(NaturalNews) Recent analyses of the sleep, work and activity patterns of airline pilots show that many are flying under unsafe levels of exhaustion. Most recently, Simon Bennett of the University of Leicester, England, has raised concerns about the European Aviation Safety Agency's (EASA) proposed new flight-time limitations (FTLs) for pilots, saying that they have been developed with no attention to recent scientific findings.
"Regulations made without reference to scientific knowledge or social context are dangerous," Bennett said. "EASA's proposed FTLs take little account of the latest sleep research and no account of the pilot lifestyle as described in my own research. Passenger safety is threatened."
The main problem, Bennett notes, is that the proposed FTLs regulate only the amount of time that a pilot may spend flying, disregarding other factors that may influence pilot exhaustion. For example, Bennett's surveys of pilots have shown that nearly 50 percent have a commute of more than an hour, yet FTLs disregard the effect that this extra travel time has on pilot fatigue.
"FTLs take no account of the pilot lifestyle," Bennett said. "No account is taken of prior wakefulness, the duration and quality of sleep or commuting. FTLs are dissociated from the realities of life -- despite the fact that those realities affect performance."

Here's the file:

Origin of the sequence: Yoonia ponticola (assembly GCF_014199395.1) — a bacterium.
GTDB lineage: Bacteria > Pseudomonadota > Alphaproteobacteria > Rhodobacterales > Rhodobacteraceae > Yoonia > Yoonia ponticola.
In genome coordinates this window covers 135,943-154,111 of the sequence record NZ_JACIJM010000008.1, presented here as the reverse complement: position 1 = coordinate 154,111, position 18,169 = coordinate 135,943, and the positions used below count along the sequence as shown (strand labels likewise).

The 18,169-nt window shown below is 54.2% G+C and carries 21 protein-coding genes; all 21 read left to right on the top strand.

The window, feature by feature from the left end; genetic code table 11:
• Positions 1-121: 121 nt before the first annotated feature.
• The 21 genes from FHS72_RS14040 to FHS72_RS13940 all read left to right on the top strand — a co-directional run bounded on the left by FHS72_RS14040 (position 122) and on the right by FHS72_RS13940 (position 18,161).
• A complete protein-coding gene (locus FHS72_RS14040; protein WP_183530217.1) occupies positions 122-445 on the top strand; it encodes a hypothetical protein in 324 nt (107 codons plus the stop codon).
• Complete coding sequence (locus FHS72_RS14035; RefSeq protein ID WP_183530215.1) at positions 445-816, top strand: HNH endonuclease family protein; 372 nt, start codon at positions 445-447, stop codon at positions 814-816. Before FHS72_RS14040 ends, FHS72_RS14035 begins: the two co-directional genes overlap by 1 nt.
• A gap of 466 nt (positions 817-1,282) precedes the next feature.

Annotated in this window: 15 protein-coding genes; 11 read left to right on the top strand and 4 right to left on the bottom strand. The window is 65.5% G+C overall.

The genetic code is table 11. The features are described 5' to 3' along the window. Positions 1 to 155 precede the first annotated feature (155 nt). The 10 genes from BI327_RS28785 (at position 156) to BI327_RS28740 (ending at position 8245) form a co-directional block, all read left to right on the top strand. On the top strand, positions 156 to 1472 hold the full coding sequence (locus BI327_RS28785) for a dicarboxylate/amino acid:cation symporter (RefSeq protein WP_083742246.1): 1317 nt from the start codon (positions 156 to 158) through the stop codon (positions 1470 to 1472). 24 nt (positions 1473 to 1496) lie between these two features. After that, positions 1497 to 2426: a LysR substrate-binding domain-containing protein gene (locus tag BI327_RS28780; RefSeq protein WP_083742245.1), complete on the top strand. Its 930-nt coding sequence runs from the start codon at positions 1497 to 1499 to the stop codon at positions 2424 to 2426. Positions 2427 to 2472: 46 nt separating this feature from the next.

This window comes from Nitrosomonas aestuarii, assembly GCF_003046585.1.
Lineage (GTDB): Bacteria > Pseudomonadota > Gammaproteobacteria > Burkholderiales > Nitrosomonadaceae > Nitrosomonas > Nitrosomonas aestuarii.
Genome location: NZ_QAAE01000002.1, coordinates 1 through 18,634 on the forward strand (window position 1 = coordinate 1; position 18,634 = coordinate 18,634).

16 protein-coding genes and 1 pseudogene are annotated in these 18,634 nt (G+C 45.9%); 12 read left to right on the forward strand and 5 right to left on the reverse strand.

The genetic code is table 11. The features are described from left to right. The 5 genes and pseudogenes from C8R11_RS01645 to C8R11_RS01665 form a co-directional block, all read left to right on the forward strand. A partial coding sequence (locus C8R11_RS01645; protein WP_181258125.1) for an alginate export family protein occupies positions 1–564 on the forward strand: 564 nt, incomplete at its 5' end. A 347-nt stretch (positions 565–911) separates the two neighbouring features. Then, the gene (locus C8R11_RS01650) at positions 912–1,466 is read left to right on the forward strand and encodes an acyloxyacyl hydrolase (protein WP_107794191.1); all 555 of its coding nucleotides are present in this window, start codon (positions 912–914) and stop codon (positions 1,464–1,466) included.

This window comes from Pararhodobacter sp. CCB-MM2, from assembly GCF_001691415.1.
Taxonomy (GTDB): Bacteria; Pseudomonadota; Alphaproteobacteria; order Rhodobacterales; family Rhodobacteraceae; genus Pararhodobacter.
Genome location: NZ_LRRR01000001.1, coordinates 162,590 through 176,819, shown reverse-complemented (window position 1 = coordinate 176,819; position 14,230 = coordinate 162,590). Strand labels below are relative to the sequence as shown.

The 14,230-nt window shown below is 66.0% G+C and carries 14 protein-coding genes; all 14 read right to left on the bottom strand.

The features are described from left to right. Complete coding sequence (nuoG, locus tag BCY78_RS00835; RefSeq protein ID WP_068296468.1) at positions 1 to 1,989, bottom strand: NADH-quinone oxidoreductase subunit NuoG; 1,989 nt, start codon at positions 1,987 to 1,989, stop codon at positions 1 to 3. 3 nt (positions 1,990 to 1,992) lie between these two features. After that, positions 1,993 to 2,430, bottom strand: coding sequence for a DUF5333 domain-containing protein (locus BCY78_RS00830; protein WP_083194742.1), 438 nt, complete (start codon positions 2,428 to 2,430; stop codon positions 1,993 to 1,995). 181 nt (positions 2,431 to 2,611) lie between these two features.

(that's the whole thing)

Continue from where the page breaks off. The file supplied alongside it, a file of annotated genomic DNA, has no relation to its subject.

More than 20 percent of all pilots that Bennett surveyed said that they had been awake for 28 or more hours at the end of a single shift.
"Research proves that judgment is seriously impaired after 18 hours of wakefulness," Bennett said. "How well do you think you could drive after being awake for 18 hours?
Disrupted Sleep Cycles
In a 2012 study published in Current Directions in Psychological Science, psychologist John A Caldwell of fatigue assessment firm Fatigue Science analyzed the different factors that contribute to pilot fatigue. In addition to simple lack of sleep, Caldwell notes that the interruption of pilots' natural sleep-wake cycles also contributes to dangerous sleepiness and fatigue. Yet these cycles are regularly disrupted during day-to-day pilot work by factors such as long shifts, nighttime flights, and the crossing of multiple time zones in a short period.
"Fatigue-related risks increase substantially when (a) the waking period is longer than 16 hours, (b) the preduty sleep period is shorter than 6 hours, or (c) the work period occurs during the pilot's usual sleep hours," Caldwell wrote.
The focus on FTLs "seems to be a function of convenience rather than science," he wrote. To truly correct the problem of dangerous pilot fatigue, airlines need to implement science-based measures such as educating crew members on sleep hygiene, allowing onboard cockpit napping, and the use of sleep-tracking technologies.
"As a society, we must come to grips with the fact that the average adult needs 7-9 hours of sleep every single day," Caldwell said. "And there is no amount of willpower, professionalism, training, or money that will prevent the performance losses associated with the failure to routinely acquire sufficient sleep."
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